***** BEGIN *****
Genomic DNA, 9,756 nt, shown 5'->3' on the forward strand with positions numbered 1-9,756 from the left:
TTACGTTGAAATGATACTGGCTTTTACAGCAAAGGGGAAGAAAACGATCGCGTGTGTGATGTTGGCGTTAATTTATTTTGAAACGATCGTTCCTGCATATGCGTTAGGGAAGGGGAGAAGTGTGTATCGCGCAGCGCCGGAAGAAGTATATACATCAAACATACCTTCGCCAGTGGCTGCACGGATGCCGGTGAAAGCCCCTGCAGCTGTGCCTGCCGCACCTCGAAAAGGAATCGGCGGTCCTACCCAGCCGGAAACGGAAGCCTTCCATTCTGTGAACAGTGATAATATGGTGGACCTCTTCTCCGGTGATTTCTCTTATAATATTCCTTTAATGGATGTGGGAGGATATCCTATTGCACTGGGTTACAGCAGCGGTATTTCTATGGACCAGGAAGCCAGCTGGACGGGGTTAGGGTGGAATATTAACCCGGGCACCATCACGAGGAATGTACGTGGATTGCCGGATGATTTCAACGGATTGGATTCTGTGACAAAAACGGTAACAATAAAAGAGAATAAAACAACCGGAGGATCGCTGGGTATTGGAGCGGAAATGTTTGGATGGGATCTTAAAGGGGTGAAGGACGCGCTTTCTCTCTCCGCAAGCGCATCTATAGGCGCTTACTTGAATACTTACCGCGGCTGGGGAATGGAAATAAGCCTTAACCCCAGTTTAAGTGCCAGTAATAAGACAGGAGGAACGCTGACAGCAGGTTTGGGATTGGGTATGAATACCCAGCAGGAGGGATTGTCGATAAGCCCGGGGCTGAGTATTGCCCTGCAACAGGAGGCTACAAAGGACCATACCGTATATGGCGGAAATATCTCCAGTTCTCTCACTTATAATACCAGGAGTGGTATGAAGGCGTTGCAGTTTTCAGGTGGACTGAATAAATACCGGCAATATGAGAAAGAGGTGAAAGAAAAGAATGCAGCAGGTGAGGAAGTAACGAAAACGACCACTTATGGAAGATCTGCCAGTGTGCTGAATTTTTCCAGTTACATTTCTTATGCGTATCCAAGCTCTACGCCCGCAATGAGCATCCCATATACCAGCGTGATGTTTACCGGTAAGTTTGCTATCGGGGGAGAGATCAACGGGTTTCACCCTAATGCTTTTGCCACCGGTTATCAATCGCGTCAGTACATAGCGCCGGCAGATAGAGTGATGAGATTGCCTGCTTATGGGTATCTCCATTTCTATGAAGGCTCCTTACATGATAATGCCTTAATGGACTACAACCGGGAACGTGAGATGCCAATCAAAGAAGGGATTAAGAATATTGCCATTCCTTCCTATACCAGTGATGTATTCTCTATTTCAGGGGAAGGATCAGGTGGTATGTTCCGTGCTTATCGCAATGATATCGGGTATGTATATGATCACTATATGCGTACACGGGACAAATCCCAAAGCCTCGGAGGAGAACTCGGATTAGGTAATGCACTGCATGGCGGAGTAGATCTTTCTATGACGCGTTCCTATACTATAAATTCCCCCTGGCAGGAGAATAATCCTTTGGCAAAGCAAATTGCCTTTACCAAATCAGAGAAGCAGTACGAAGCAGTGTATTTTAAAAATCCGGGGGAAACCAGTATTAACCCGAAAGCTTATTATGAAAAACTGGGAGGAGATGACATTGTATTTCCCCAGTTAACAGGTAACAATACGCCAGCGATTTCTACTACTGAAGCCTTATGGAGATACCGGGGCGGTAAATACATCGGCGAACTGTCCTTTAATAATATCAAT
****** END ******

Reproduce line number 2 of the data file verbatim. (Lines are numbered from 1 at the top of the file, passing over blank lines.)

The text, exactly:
TTACGTTGAAATGATACTGGCTTTTACAGCAAAGGGGAAGAAAACGATCGCGTGTGTGATGTTGGCGTTAATTTATTTTGAAACGATCGTTCCTGCATATGCGTTAGGGAAGGGGAGAAGTGTGTATCGCGCAGCGCCGGAAGAAGTATATACATCAAACATACCTTCGCCAGTGGCTGCACGGATGCCGGTGAAAGCCCCTGCAGCTGTGCCTGCCGCACCTCGAAAAGGAATCGGCGGTCCTACCCAGCCGGAAACGGAAGCCTTCCATTCTGTGAACAGTGATAATATGGTGGACCTCTTCTCCGGTGATTTCTCTTATAATATTCCTTTAATGGATGTGGGAGGATATCCTATTGCACTGGGTTACAGCAGCGGTATTTCTATGGACCAGGAAGCCAGCTGGACGGGGTTAGGGTGGAATATTAACCCGGGCACCATCACGAGGAATGTACGTGGATTGCCGGATGATTTCAACGGATTGGATTCTGTGACAAAAACGGTAACAATAAAAGAGAATAAAACAACCGGAGGATCGCTGGGTATTGGAGCGGAAATGTTTGGATGGGATCTTAAAGGGGTGAAGGACGCGCTTTCTCTCTCCGCAAGCGCATCTATAGGCGCTTACTTGAATACTTACCGCGGCTGGGGAATGGAAATAAGCCTTAACCCCAGTTTAAGTGCCAGTAATAAGACAGGAGGAACGCTGACAGCAGGTTTGGGATTGGGTATGAATACCCAGCAGGAGGGATTGTCGATAAGCCCGGGGCTGAGTATTGCCCTGCAACAGGAGGCTACAAAGGACCATACCGTATATGGCGGAAATATCTCCAGTTCTCTCACTTATAATACCAGGAGTGGTATGAAGGCGTTGCAGTTTTCAGGTGGACTGAATAAATACCGGCAATATGAGAAAGAGGTGAAAGAAAAGAATGCAGCAGGTGAGGAAGTAACGAAAACGACCACTTATGGAAGATCTGCCAGTGTGCTGAATTTTTCCAGTTACATTTCTTATGCGTATCCAAGCTCTACGCCCGCAATGAGCATCCCATATACCAGCGTGATGTTTACCGGTAAGTTTGCTATCGGGGGAGAGATCAACGGGTTTCACCCTAATGCTTTTGCCACCGGTTATCAATCGCGTCAGTACATAGCGCCGGCAGATAGAGTGATGAGATTGCCTGCTTATGGGTATCTCCATTTCTATGAAGGCTCCTTACATGATAATGCCTTAATGGACTACAACCGGGAACGTGAGATGCCAATCAAAGAAGGGATTAAGAATATTGCCATTCCTTCCTATACCAGTGATGTATTCTCTATTTCAGGGGAAGGATCAGGTGGTATGTTCCGTGCTTATCGCAATGATATCGGGTATGTATATGATCACTATATGCGTACACGGGACAAATCCCAAAGCCTCGGAGGAGAACTCGGATTAGGTAATGCACTGCATGGCGGAGTAGATCTTTCTATGACGCGTTCCTATACTATAAATTCCCCCTGGCAGGAGAATAATCCTTTGGCAAAGCAAATTGCCTTTACCAAATCAGAGAAGCAGTACGAAGCAGTGTATTTTAAAAATCCGGGGGAAACCAGTATTAACCCGAAAGCTTATTATGAAAAACTGGGAGGAGATGACATTGTATTTCCCCAGTTAACAGGTAACAATACGCCAGCGATTTCTACTACTGAAGCCTTATGGAGATACCGGGGCGGTAAATACATCGGCGAACTGTCCTTTAATAATATCAAT